[box cover]

Radar Men from the Moon

Oil fields destroyed! Radio towers blown up! Office buildings razed! Whoever could be doing such a thing? Commando Cody, Sky Marshall of the Universe (George Wallace) straps on his jet pack, dons his bullet-shaped helmet, and discovers that an evil plan for world domination is taking place… on the moon! This ridiculously silly yet wildly entertaining 12-part Republic serial from 1952 features two-fisted action and great, awful dialogue (Cody: "From what I've learned of the nature of the blasts, they seem more like an atomic ray of some kind. Of course, that's just a guess." Cody's boss: "It's the same guess that we've made — because it's the only possible answer.") Radar Men from the Moon was one of the last great movie serials, incorporating footage from 1949's King of the Rocket Men and adding lots of non-stop action in the form of gun battles, fist fights, trips on spaceships ("Why, you'd hardly know we're moving!" "We are — many miles per minute.") and state-of-the-art special effects. Of course, in 1952, "state-of-the-art" meant cardboard rockets on strings and a trampoline for Cody to jump on whenever he took off with his jet pack in a poof of smoke. Wallace is delightfully wooden as Commando Cody, and the lunar bad guy, Retik (Roy Bancroft), only has two or three henchmen to carry out his plan to conquer Earth — his main henchman being Clayton Moore, later known as The Lone Ranger. Each chapter ends with a suitably spine-tingling cliffhanger from which Cody manages to extricate himself with finesse at the beginning of the next installment — including an airplane crashing into the side of a cliff and exploding (he's real good, that Cody.) Enjoyable on a purely camp level, Radar Men is notable not only as one of the last movie serials but also — with it's moon invasion scenario — as a precursor to the "Red Scare" invasion-themed sci-fi films of the '50s and '60s. The Hal Roach Studios/Image Entertainment DVD release offers a very good restored transfer of material that's been in the public domain for some time — previous VHS and DVD releases of Radar Men have been pretty slipshod, but the transfer here, mastered from original 35mm nitrate negatives, is superb. The sound is equally good, very clean with both the goofy dialogue and heroic theme music distinct and clear. Included are trailers for six other Republic serials. Keep-case.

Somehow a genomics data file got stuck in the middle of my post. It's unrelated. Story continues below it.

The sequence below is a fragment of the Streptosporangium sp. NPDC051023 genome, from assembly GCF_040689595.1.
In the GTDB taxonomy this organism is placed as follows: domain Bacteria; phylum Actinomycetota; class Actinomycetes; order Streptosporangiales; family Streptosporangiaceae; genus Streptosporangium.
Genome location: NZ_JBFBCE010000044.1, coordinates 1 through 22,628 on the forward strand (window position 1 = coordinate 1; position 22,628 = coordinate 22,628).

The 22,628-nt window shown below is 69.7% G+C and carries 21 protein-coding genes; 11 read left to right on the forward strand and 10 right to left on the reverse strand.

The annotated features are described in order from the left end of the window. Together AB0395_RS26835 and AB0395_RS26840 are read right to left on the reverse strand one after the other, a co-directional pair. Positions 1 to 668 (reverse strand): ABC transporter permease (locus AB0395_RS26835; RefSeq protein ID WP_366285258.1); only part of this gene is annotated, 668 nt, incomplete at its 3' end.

—Dawn Taylor

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